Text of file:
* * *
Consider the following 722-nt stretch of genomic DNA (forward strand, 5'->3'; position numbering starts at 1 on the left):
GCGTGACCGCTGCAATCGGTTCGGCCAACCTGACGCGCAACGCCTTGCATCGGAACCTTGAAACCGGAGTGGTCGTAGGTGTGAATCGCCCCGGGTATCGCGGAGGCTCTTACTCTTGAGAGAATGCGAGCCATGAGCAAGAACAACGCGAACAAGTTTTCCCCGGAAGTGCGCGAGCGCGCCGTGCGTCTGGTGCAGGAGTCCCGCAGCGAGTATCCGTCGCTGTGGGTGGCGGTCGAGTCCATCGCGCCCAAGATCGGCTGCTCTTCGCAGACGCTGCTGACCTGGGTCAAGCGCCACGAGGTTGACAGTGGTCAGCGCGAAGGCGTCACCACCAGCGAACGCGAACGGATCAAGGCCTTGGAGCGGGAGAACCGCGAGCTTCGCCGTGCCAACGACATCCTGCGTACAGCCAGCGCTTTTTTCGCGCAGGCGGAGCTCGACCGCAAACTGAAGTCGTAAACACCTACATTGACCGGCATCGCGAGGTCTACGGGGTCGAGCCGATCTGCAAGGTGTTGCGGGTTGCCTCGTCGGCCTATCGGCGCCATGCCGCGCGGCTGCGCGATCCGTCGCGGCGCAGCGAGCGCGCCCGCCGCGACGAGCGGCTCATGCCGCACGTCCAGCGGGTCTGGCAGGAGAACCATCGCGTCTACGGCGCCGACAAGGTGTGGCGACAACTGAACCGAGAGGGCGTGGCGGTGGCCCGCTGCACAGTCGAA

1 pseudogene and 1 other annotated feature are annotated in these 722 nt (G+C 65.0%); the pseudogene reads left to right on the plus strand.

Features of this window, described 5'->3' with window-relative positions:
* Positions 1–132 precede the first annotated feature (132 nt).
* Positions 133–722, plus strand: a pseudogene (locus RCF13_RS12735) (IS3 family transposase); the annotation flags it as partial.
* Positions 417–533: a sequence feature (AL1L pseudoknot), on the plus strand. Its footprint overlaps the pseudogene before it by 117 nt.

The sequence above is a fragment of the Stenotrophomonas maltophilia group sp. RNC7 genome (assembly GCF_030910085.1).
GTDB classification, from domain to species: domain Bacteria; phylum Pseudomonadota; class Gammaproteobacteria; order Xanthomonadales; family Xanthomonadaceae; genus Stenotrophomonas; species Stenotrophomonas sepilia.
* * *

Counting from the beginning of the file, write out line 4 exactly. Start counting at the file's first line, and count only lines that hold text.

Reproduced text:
Features of this window, described 5'->3' with window-relative positions: